(4th in Philip E. Kay series)
The State Bar Court's Hearing Department has in fact narrowed — to a single issue of statutory interpretation — the issues on entering Kay's default and striking Kay's answer in reprisal for Kay's refusal to retake the witness stand. The State Bar claims entitlement under State Bar Rules of Procedure rule 201 to enter Kay's default for the refusal. Rule 201(b)(3) states:
If a respondent fails to appear as a party at the trial when that respondent's default had not previously been entered in the proceeding, then the Court shall order the Clerk to enter that respondent's default if the respondent has not appeared at trial.
The Order of June 17 encapsulates the State Bar's notion that testifying is part of "appearing" under rule 201:
Imposing sanctions for a party's failure to comply with a notice to appear at trial to testify is not a novel issue. ... Our rules of procedure therefore expressly provide for the imposition of sanctions for a party's failure to comply with a notice to attend trial to testify.
The narrow issue is: does a respondent fail to "appear at trial" when he refuses to retake the witness stand? Since this narrow issue has become dispositive, it deserves deep analysis, despite apparent triviality. I provide a skeletal textual analysis here.
Black's Law Dictionary's definition of "appearance" expands on the English dictionary definition, "coming formally before the court":
A coming into court as party to a suit, either in person or by attorney, whether as plaintiff or defendant. The formal proceeding by which a defendant submits himself to the jurisdiction of the court. The voluntary submission to the court's jurisdiction.
In civil actions the parties do not normally actually appear in person, but rather through their attorneys (who enter their appearance by filing written pleadings, or a formal written entry of appearance). Also, at many stages of criminal proceedings, particularly involving minor offenses, the defendant's attorney appears on his behalf.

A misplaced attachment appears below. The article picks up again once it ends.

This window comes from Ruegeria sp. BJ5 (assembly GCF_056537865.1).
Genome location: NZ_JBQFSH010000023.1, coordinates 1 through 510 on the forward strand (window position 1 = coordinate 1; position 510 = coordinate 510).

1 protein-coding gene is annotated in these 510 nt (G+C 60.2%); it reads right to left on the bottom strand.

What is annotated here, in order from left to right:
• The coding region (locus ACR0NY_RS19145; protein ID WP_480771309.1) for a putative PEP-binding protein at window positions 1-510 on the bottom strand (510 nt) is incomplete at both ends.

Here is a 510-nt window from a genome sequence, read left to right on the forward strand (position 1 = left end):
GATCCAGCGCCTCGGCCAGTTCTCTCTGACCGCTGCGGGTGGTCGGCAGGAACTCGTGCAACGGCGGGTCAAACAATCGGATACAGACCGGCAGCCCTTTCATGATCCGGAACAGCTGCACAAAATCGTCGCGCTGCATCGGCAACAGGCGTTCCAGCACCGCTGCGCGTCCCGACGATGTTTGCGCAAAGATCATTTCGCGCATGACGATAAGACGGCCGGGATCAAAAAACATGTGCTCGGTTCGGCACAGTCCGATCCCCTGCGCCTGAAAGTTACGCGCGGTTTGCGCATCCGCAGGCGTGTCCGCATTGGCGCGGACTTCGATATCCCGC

Although "appearance" is used for a spectrum of acts from accepting the court's jurisdiction to coming to the courtroom on a specific matter, the common thread throughout these related meanings includes the notion an appearance is a kind of act that can ordinarily be performed equally by a party or his attorney; this meaning excludes testifying. Testifying isn't part of "appearing" because a party can ordinarily "appear" by counsel.
Usage in the State Bar's Rules of Procedure corresponds, as rule 210 shows:
The respondent has an obligation to appear at trial unless default has been entered and has not been vacated. The respondent may appear through counsel rather than in person, unless the respondent is properly served with a trial subpoena or notice to appear at trial.
An appearance is a kind of act that an attorney can perform for a party. Hence, "appearance" would change its meaning within the same set of rules if the term included testimony when applied to a party. Consider what happens if a party's attorney is called to testify in his client's case, and the attorney refuses. The client has appeared by attorney, and the client's appearance is unaffected by the attorney's refusal. Since the client can appear by attorney or in person, the party's refusal to testify doesn't negate his having appeared. Otherwise, "appear" would mean to attend and testify when applied to a party appearing in person and would mean merely to attend when applied to a party acting through attorney. Consistency requires construing "appearance" as merely attending. "Appearance" doesn't include testifying.
Philip Kay should prevail on his motion. Let's hope he raises the right arguments and doesn't bog down in discussion of legislative history. Sometimes we must move in a direction opposite to that suggested by Oliver Wendell Holmes Jr. when he remarked that experience plays a bigger role in law than logic. The key issue in the Kay matter has become one of textual interpretation, and logic will rule.